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Legacy Review

Beauty and the Beast: The Enchanted Christmas (1997)

Despite suffering through the nightmarishly bad Belle’s Magical World the previous day, my daughters were up for still more Beauty and the Beast content last night, so we streamed The Enchanted Christmas.

The Enchanted Christmas looks like La règle du jeu next to Belle’s Magical World. Its animation is clean, consistent, and even occasionally artful and ambitious, though the CGI villain sticks out like a rubber cement thumb.

Meanwhile, the story takes at least one fresh angle on the Beast’s enchantment: A composer named Forte (voiced by Tim Curry!), enchanted into being a stationary pipe organ, has gone mad but found meaning in providing brooding music to accompany the Beast’s angst. With Belle in the picture, he feels he might lose his power and grip on the Beast. (It’s the first time we witness an enchanted servant who might not have the Beast’s and the castle’s best interests at heart.)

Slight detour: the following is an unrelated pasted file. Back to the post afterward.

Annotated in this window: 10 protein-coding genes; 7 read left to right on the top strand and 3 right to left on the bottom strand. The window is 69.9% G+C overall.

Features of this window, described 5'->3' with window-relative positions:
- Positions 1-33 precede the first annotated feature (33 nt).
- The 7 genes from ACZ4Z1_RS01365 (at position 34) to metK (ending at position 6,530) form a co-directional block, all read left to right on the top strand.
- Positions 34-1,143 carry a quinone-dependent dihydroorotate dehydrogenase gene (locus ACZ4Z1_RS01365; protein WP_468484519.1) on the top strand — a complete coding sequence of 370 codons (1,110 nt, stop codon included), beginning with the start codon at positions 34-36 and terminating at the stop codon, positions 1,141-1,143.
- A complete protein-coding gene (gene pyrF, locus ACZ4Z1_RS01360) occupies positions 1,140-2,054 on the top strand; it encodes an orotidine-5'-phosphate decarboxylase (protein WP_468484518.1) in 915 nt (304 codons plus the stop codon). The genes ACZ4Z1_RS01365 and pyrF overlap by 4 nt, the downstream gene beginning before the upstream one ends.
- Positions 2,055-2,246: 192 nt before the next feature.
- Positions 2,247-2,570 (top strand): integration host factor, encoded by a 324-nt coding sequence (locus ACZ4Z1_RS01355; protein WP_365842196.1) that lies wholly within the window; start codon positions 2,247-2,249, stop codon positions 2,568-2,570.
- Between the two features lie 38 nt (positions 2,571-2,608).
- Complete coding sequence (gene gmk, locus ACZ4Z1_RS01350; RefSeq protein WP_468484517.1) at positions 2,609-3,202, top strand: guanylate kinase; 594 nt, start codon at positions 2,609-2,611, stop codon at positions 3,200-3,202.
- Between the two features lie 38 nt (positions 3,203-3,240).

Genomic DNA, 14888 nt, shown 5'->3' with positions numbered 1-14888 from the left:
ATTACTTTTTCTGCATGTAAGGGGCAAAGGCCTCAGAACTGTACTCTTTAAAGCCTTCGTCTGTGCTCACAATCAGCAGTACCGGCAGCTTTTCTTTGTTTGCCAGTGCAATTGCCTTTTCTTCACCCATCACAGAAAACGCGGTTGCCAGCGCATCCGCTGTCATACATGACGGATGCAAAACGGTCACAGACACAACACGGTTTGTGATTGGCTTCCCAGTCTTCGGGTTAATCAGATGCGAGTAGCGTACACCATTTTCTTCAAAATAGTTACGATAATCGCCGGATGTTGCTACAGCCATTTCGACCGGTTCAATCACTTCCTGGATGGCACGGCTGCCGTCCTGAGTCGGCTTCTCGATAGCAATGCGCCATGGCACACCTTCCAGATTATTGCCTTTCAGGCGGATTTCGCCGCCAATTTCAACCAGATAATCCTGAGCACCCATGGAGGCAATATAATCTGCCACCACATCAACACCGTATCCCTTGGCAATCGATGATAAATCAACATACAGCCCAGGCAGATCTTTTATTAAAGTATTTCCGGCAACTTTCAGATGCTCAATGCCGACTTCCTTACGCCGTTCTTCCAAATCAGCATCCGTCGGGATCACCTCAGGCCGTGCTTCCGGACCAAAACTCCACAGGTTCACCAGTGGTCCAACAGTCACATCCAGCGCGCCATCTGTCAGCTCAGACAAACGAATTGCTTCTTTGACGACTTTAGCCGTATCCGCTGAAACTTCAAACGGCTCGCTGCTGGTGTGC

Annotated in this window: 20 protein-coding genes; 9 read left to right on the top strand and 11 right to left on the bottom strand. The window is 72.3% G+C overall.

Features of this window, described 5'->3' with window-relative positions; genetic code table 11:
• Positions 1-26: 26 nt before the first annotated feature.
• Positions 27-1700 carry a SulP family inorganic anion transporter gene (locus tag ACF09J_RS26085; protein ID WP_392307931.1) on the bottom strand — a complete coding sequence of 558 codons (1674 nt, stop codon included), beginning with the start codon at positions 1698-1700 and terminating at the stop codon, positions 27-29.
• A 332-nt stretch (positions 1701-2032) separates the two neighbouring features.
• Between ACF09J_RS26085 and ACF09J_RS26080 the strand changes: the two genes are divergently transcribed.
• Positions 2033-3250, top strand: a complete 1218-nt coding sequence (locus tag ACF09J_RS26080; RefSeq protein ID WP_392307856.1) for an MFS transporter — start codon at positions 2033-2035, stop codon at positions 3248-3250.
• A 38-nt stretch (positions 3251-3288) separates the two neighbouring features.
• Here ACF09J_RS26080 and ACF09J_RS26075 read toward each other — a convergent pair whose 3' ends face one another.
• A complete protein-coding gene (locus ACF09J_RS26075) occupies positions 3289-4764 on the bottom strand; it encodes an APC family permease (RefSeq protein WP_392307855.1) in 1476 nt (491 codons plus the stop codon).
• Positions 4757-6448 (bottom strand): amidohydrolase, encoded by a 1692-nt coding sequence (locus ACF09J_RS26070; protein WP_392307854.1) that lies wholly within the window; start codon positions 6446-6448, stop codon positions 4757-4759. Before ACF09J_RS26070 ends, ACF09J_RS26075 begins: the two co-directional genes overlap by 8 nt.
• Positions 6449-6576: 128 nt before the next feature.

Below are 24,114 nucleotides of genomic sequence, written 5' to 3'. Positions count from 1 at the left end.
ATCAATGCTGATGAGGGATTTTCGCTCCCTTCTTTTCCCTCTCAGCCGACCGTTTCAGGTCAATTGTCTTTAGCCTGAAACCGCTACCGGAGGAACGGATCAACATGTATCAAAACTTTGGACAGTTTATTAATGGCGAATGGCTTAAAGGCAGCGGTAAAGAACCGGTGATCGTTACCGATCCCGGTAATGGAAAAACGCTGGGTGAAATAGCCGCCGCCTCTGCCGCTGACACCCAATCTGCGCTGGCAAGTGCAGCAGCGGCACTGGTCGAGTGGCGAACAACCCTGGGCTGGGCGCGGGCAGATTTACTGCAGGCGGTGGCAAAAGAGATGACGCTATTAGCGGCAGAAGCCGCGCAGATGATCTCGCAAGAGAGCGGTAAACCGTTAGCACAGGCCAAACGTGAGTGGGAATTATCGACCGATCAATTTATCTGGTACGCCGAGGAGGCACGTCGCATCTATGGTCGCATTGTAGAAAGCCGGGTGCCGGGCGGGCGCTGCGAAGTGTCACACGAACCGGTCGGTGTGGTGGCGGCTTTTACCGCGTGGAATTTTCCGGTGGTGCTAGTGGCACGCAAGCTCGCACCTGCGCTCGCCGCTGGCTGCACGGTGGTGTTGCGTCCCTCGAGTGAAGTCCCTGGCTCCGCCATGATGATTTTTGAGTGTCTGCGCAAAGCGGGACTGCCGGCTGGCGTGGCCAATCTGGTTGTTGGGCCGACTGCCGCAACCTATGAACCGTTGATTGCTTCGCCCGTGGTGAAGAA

The movie barely even veils that Forte is in love/lust with The Beast/The Prince. He gets a “Hellfire”-esque song of jealous devotion. It’s a minor but unexpected and compelling wrinkle in characterization (if slightly troublesome from a queer representation perspective).

Unfortunately, the rest of the story and script is quite rote and lifeless. Belle’s Stockholm Syndrome is turned up to 11. There are the requisite misunderstandings and chases. The music is totally forgettable. At 72 minutes, it still feels dragged out. The Enchanted Christmas not even in the same zip code as the original, let alone the same ballpark, so don’t get your hopes high.

But it’s still plenty watchable and well above average among the direct-to-video Disney sequels, which is all I was hoping for after the previous night’s Belle’s Magical World debacle.

Is It Good?

Not Very Good (3/8)

Note: This review was originally published elsewhere. Please excuse brevity or inconsistencies in style. If you have questions or feedback, please leave a comment or contact me.


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